Jim Breuer on Goat Boy, Joe Pesci and metal music heavy weightsBy EMILY REILY
Special to the Union Leader May 10. 2017 12:50PM
If you go...WHO: Comedian Jim Breuer
WHEN: 7:30 p.m. Friday
WHERE: The Palace Theatre, 80 Hanover St., Manchester
TICKETS: $35.50-$45.50; $60 with VIP seating and meet and greet
INFO: 668-5588; palacetheatre.org
Fans of comedian Jim Breuer love his Goat Boy persona and his impressions of actor Joe Pesci, but Breuer himself is really passionate about Ozzy Osbourne and Lars Ulrich.
“I love ’80s metal,” Breuer told NH Weekend recently, referencing bands Black Sabbath and Metallica. He gushed about performing with one of his heroes, singer Rob Halford of Judas Priest, for a recent episode of “Comedy Jam” on Comedy Central.
“I‘ve done things with him before, but (when) I saw him come out with the outfit that he wore in the early ’80s, it brought me right back to (being a) teenager,” Breuer said. “I made a goal in life to go after entertainment and take chances and follow my dreams, all because of their song. It was amazing.”
Breuer is an avid baseball fan and was a star of 1998’s pot-laden comedy “Half-Baked, but he’s perhaps best known for a character he developed during his stint from 1995 to 1998 on “Saturday Night Live” (SNL). In his Goat Boy skits, Breuer had a lot to say but trouble getting it out, since he tended to break into uncontrollable streams of “baahs” when trying to talk.
Breuer, who will bring his standup to the Palace Theatre in downtown Manchester Friday night, talked to NH Weekend about family life, auditioning for SNL, and the raw power of Metallica.
What can people expect at your show?
I’m talking about my age, I’m talking about raising three teenage girls (ages 18, 15 and 12), talking ’bout marriage, talking about elderly parents. It’s pretty relatable family stuff that everyone goes home and goes, ‘Wow, I think he lives in our house.’
Why is this the Marriage Warrior Tour?
It should be called “The Family Warrior.” I’m gonna change the name. Last year I was doing a lot of marriage stuff. This year it’s mostly life and family, like how a regular ... mom and dad create a family, how much endurance it takes on every level — physical, emotional — to hold up an entire family. I definitely hit way more on that.
Do you think raising kids is more difficult than standup?
(Laughs.) It’s 10 times more difficult. To me, standup is easy. I can walk away from that. If I don’t do well, I’m done with that city and I’m done with that show. Kids — there’s quite a side effect if I don’t get that right.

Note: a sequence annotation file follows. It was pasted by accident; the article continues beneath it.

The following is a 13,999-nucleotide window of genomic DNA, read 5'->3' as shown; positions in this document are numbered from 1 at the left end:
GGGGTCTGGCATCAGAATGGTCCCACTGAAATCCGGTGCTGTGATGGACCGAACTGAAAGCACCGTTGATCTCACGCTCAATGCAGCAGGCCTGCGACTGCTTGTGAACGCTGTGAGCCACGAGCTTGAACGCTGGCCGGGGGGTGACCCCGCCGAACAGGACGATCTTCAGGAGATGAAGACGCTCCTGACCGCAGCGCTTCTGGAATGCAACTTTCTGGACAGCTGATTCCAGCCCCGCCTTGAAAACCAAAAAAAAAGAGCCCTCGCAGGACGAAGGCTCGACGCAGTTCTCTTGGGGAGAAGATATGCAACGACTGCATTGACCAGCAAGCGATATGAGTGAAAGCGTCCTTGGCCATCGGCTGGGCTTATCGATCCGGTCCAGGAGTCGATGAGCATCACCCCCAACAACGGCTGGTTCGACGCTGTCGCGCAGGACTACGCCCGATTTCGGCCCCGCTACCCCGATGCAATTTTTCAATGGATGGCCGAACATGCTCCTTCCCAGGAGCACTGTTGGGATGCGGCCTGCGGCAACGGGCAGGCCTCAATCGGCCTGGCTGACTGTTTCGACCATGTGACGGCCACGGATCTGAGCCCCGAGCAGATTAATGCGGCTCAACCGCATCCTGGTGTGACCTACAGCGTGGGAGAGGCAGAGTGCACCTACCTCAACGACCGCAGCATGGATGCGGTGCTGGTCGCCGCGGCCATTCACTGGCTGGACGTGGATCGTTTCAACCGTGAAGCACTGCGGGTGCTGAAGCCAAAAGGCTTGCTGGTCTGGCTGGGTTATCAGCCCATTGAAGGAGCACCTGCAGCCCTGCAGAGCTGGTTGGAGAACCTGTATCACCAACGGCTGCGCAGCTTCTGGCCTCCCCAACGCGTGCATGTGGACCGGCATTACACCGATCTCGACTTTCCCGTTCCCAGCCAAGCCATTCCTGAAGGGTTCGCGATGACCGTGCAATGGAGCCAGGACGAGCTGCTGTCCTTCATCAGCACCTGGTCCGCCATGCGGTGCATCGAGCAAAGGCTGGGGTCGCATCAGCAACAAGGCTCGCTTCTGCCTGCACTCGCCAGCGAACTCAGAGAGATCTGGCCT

What is it like raising teenage girls?
It’s a lot of deep, deep sighs. (He demonstrates.) A lot of cycles going on in the house, and it’s like being trained for psychological warfare for the rest of your life.
What do people request at your shows?
It’s usually (Goat Boy) or something from “SNL.” That’s usually the most popular one. And “Half Baked.” There’s about four or five things they scream out all at the same time. It’s a certain bit, an old routine I did.
So what do they scream out to hear?
The Sears bomb threat story is a popular one. They like the stomach bit, that’s really old. They like the Hokey Pokey, they wanna hear a lot of the mother stuff, they wanna hear the sleep deprivation. They always scream out different things — the zoo, ‘I wanna hear the petting zoo’ … I get all kinds of stuff. There’s the safari one, where I brought the kids to a drive-through safari. That’s a really popular bit.
For your SNL audition, what did you do?
I did some characters that I kind of made up on the spot, and I think the only impression I did was Joe Pesci. I’m not an impressionist. People think I’m an impressionist. Although I am able to mimic certain people, I don’t study people. I don’t know how I got “SNL” with my audition, to be honest with you.
Do the voices just kind of come out?
Yeah, pretty much. I’ve always been a storyteller, a street storyteller — the guy on the porch, the guy in the garage. I’m the guy in the neighborhood. And so when I would tell stories and imitate everything that just happened, I would act everything out. I very rarely imitate something unless I’m a huge fan of it.
So that means you’re a big fan of Pesci?
Pesci or Lars Ulrich of Metallica and Ozzy and a lot of the rock guys. It’s all because they were a huge part of me growing up.
How did that get started? Were you surrounded by that music in school?
I was a good kid in school. The music, the energy, really attracted me, and then Metallica. Especially Metallica. Metallica took me to a whole new level. They weren’t singing about silly nonsense pop star stuff. It was kind of like you’re in a club that no one understands. And you’re almost glad they don’t understand it because it made you think you were, not smarter, but you kinda knew a little more than what was going on over there.
Did it make you feel more exclusive?
They were hitting on organized religion and war and politics and drug addiction, and to me that was way more appealing and powerful than anything going on in school or any of the pop music that’s played.
What other metal bands do you like?
I love Judas Priest. But Judas Priest was kind of my gateway drug, and the song “You’ve Got Another Thing Comin,’” which I just got to do with the lead singer on Comedy Jam.
How did you feel when that happened?
I had a little bit of butterflies in my stomach only because I was just overwhelmed. It was one of those pinch-yourself (moments) — ‘Do you even realize what’s going on?’ It’s a personal goal. It’s a personal amazement. It’s like you going, “I grew up loving these paintings and this is the greatest painter in the world.” And now here you are painting with that person years later. It’s so surreal and weird. You can’t explain it.